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Having Our Say: The Delany Sisters' First 100 Years (film)

Having Our Say: The Delany Sisters' First 100 Years is a 1999 American made-for-television drama film directed by Lynne Littman. The film is an adaptation of the 1993 biography Having Our Say: The Delany Sisters' First 100 Years written by Sarah Louise Delany (nicknamed "Sadie"), Annie Elizabeth Delany, and journalist Amy Hill Hearth. The telefilm adaptation was written by Emily Mann, who also adapted the book to the Broadway stage (1995). The film first aired on CBS on April 18, 1999, just three months after Sadie died.

Having Our Say:
The Delany Sisters'
First 100 Years
Having Our Say The Delany Sisters First 100 Years (film) cover art.jpg
Based onHaving Our Say: The Delany Sisters' First 100 Years
by Sarah Louise Delany
Written byEmily Mann
Directed byLynne Littman
Country of originUnited States
Original language(s)English
Executive producer(s)
Producer(s)Tony Amatullo
CinematographyFrank Byers
Editor(s)Brent White
Running time100 minutes
Production company(s)
  • C&J Productions
  • Columbia TriStar Television
  • Dreyfuss / James Productions
  • TeleVest Entertainment
Original networkCBS
Original release
  • April 18, 1999 (1999-04-18)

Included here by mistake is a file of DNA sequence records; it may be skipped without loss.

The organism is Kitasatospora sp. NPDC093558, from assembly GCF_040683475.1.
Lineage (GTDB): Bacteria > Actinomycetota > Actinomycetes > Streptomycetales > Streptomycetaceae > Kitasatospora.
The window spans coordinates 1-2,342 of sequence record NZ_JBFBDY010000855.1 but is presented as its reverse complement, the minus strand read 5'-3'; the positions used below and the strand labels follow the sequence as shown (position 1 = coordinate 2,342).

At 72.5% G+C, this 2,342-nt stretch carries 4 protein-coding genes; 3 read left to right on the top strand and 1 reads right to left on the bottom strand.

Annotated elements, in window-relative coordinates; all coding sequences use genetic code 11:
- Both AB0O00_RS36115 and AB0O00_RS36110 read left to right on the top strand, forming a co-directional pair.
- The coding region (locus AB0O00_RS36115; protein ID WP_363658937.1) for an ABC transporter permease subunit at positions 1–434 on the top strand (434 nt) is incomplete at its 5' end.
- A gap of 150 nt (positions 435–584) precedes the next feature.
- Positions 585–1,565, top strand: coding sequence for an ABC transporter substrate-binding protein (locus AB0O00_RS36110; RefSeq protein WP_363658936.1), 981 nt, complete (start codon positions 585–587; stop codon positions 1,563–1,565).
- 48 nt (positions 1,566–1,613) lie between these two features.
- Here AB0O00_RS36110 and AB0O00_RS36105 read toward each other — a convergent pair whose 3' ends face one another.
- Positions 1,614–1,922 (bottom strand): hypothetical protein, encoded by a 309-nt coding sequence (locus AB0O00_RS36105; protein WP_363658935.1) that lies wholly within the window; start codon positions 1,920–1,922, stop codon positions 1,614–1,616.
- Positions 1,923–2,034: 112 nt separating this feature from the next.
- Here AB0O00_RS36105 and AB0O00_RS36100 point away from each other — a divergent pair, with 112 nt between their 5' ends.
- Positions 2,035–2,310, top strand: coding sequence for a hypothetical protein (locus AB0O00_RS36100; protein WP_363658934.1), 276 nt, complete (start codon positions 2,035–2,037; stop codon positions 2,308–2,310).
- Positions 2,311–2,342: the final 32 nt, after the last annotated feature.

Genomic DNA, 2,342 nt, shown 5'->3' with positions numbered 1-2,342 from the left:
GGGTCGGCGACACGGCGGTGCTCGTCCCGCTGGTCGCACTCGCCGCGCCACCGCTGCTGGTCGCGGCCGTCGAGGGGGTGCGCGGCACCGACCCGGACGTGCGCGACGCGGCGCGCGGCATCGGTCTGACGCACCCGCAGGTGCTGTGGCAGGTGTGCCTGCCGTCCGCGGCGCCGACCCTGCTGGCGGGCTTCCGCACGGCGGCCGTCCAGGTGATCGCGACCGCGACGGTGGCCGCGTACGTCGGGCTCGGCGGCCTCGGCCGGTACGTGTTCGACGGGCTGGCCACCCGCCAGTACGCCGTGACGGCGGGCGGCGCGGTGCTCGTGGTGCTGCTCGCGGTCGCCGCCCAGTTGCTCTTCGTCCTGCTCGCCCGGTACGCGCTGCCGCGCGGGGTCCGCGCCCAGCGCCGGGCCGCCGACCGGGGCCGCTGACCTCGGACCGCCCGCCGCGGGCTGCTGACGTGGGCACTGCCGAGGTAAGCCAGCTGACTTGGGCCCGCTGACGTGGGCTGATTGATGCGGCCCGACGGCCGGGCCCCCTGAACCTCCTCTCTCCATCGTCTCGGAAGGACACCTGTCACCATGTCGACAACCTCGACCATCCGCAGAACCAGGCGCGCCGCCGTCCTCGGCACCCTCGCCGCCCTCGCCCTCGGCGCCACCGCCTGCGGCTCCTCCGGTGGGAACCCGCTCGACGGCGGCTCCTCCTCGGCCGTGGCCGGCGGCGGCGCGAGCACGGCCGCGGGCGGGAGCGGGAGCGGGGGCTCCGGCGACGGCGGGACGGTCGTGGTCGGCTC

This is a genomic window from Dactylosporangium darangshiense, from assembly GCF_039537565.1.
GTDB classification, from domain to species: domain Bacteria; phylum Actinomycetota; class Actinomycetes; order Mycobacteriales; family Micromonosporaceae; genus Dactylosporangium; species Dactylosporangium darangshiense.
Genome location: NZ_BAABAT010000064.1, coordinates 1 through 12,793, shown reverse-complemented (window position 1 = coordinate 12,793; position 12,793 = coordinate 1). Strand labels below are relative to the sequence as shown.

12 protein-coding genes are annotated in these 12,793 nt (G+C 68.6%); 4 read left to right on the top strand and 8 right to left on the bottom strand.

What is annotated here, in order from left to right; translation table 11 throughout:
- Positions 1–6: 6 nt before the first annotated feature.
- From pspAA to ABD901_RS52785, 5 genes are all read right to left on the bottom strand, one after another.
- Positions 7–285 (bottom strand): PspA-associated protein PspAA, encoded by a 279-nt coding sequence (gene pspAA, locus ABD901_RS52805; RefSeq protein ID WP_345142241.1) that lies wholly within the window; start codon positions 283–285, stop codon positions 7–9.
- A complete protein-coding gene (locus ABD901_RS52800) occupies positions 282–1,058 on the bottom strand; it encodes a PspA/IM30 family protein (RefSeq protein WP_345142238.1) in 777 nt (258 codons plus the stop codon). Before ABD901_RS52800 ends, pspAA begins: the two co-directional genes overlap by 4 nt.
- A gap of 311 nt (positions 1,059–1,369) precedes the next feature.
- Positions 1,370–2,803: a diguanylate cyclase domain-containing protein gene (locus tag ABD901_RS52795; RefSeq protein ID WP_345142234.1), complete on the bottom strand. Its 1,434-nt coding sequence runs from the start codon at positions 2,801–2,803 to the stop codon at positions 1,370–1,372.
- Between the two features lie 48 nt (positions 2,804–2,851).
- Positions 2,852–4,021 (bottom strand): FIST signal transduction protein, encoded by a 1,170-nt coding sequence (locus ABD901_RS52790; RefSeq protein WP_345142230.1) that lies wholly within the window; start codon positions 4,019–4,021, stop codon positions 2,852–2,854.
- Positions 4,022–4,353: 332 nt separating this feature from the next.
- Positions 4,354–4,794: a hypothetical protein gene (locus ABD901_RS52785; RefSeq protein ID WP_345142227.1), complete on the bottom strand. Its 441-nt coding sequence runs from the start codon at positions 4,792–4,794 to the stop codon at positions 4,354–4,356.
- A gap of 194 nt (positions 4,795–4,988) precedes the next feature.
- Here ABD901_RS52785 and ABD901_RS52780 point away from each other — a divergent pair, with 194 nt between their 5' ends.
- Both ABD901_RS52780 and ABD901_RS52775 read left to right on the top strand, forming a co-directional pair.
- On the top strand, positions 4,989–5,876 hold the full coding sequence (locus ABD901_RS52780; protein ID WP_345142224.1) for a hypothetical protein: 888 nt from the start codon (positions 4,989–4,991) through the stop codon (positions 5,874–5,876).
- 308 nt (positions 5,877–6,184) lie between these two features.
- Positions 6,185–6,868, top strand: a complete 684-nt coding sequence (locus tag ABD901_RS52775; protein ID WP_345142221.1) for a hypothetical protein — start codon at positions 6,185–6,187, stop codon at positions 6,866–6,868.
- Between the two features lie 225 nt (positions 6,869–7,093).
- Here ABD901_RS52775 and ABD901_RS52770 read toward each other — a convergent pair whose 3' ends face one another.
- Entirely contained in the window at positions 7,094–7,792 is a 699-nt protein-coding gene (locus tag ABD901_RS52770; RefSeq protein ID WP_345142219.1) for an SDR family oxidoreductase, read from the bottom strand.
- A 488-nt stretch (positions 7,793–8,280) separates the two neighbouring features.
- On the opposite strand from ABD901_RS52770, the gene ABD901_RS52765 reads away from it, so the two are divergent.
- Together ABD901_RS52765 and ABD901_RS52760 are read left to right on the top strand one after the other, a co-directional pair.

The daughters of a former slave who became the first Black person elected bishop in the Episcopal Church in the United States, the sisters were Civil Rights pioneers but were unknown until journalist Amy Hill Hearth interviewed them for a feature story in The New York Times in 1991. The sisters were then 100 and 102 years old.

Sadie, the older of the sisters, was the first Black person permitted to teach Domestic Science at the high school level in the New York City public schools. Bessie was the second black woman licensed to practice dentistry in New York State. The biopic deals with the trials and tribulations they faced during a century of life. The sisters share their stories with Ms. Hearth, the journalist (and later, the co-author of their book). Pivotal scenes are re-enacted through flashbacks.

Cast and charactersEdit

Critical receptionEdit

Ron Wertheimer of The New York Times called the film "clearly a labor of love . . . an engrossing drama built on characters who are at once exceptional and accessible . . . Ms. Carroll and Ms. Dee embody the sisters in middle and old age. Their performances occasionally threaten to glide into caricature but more often capture the women's complementary strengths and frailties and their extraordinary bond."[1]

In his review in Variety, David Kronke said, "Anchored by two excellent performances by Diahann Carroll and Ruby Dee, this is a solidly affecting telepic that rarely preaches or hits a false note . . . By film's end, the viewer feels there truly is a history between these two characters. Supporting performances are strong, with Lonette McKee a standout as the sisters' mother."[2]

Awards and nominationsEdit


  1. ^ "''New York Times'' review". New York Times. 1999-04-17. Retrieved 2011-10-12.
  2. ^ Kronke, David (1999-04-15). "''Variety'' review". Retrieved 2011-10-12.

External linksEdit